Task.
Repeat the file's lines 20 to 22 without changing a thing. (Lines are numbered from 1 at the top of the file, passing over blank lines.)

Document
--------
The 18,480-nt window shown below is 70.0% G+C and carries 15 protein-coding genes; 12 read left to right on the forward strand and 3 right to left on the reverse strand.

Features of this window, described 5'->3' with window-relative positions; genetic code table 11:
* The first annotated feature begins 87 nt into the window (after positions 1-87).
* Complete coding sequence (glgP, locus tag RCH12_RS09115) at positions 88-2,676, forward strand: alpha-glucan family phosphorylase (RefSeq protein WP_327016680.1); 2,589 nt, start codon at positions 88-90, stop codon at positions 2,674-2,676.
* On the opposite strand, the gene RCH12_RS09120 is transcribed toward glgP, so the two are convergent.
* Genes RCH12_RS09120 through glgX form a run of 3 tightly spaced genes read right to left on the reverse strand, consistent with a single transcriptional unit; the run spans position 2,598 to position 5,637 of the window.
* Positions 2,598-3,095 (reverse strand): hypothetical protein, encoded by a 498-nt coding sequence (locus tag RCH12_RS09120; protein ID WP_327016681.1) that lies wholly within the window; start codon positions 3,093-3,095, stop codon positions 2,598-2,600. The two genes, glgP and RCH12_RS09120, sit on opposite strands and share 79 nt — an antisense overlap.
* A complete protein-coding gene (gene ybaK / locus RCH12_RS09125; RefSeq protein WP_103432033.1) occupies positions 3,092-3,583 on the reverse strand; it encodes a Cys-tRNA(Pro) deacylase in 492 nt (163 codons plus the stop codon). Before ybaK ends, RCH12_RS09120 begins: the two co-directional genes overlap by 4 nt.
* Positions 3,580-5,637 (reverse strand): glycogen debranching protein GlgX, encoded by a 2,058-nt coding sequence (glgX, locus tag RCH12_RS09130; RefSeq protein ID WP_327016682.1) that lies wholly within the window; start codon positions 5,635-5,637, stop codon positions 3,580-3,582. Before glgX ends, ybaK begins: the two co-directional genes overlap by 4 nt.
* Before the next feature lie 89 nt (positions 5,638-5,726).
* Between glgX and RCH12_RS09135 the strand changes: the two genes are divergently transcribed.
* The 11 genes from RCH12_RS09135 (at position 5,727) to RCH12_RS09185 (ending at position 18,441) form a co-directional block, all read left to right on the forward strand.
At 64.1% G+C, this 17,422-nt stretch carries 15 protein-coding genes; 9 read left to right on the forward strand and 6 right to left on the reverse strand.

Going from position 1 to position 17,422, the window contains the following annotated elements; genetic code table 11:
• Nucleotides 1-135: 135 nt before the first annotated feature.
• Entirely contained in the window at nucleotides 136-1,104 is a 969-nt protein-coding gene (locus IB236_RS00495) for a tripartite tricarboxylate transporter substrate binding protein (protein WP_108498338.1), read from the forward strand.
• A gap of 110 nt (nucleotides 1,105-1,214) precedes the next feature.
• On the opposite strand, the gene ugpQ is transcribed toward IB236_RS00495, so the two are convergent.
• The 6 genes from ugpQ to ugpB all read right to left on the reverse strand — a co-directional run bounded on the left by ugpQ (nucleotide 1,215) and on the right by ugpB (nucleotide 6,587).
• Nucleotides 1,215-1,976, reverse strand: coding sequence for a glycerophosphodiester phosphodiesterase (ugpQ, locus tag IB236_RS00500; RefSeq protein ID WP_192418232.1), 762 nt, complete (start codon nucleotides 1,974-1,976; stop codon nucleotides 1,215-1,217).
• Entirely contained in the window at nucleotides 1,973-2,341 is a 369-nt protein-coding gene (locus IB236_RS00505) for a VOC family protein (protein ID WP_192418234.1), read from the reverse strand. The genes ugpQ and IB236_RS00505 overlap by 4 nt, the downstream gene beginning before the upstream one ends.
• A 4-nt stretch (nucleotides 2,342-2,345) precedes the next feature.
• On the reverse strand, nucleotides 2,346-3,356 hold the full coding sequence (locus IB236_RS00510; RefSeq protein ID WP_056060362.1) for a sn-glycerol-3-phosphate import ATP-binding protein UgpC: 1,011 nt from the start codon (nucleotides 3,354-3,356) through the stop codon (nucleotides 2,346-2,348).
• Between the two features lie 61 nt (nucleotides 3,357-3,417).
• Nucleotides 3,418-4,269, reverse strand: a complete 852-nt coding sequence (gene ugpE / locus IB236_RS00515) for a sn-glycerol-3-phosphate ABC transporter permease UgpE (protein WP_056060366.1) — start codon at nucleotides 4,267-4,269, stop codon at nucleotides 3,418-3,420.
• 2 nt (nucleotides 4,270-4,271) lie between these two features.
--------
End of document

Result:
• Nucleotides 1,215-1,976, reverse strand: coding sequence for a glycerophosphodiester phosphodiesterase (ugpQ, locus tag IB236_RS00500; RefSeq protein ID WP_192418232.1), 762 nt, complete (start codon nucleotides 1,974-1,976; stop codon nucleotides 1,215-1,217).
• Entirely contained in the window at nucleotides 1,973-2,341 is a 369-nt protein-coding gene (locus IB236_RS00505) for a VOC family protein (protein ID WP_192418234.1), read from the reverse strand. The genes ugpQ and IB236_RS00505 overlap by 4 nt, the downstream gene beginning before the upstream one ends.
• A 4-nt stretch (nucleotides 2,342-2,345) precedes the next feature.